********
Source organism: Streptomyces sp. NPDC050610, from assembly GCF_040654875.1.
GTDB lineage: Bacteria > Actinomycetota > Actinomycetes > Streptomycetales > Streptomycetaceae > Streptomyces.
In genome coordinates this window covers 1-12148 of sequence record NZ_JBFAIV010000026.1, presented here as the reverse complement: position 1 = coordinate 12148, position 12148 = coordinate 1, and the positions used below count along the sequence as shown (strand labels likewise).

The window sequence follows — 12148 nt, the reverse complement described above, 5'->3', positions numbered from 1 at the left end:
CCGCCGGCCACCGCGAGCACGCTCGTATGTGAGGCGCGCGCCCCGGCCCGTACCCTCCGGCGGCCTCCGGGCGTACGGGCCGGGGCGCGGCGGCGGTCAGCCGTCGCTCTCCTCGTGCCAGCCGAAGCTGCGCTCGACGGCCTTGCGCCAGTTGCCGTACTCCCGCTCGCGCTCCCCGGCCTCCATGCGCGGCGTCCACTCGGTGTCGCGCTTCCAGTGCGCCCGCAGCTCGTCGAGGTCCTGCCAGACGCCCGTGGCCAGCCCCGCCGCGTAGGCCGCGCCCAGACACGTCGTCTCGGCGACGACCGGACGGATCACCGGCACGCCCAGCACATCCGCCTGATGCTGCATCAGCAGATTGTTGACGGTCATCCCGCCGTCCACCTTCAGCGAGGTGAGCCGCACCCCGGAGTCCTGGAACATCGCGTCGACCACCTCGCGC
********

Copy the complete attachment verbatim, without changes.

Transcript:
Source organism: Streptomyces sp. NPDC050610, from assembly GCF_040654875.1.
GTDB lineage: Bacteria > Actinomycetota > Actinomycetes > Streptomycetales > Streptomycetaceae > Streptomyces.
In genome coordinates this window covers 1-12148 of sequence record NZ_JBFAIV010000026.1, presented here as the reverse complement: position 1 = coordinate 12148, position 12148 = coordinate 1, and the positions used below count along the sequence as shown (strand labels likewise).

The window sequence follows — 12148 nt, the reverse complement described above, 5'->3', positions numbered from 1 at the left end:
CCGCCGGCCACCGCGAGCACGCTCGTATGTGAGGCGCGCGCCCCGGCCCGTACCCTCCGGCGGCCTCCGGGCGTACGGGCCGGGGCGCGGCGGCGGTCAGCCGTCGCTCTCCTCGTGCCAGCCGAAGCTGCGCTCGACGGCCTTGCGCCAGTTGCCGTACTCCCGCTCGCGCTCCCCGGCCTCCATGCGCGGCGTCCACTCGGTGTCGCGCTTCCAGTGCGCCCGCAGCTCGTCGAGGTCCTGCCAGACGCCCGTGGCCAGCCCCGCCGCGTAGGCCGCGCCCAGACACGTCGTCTCGGCGACGACCGGACGGATCACCGGCACGCCCAGCACATCCGCCTGATGCTGCATCAGCAGATTGTTGACGGTCATCCCGCCGTCCACCTTCAGCGAGGTGAGCCGCACCCCGGAGTCCTGGAACATCGCGTCGACCACCTCGCGC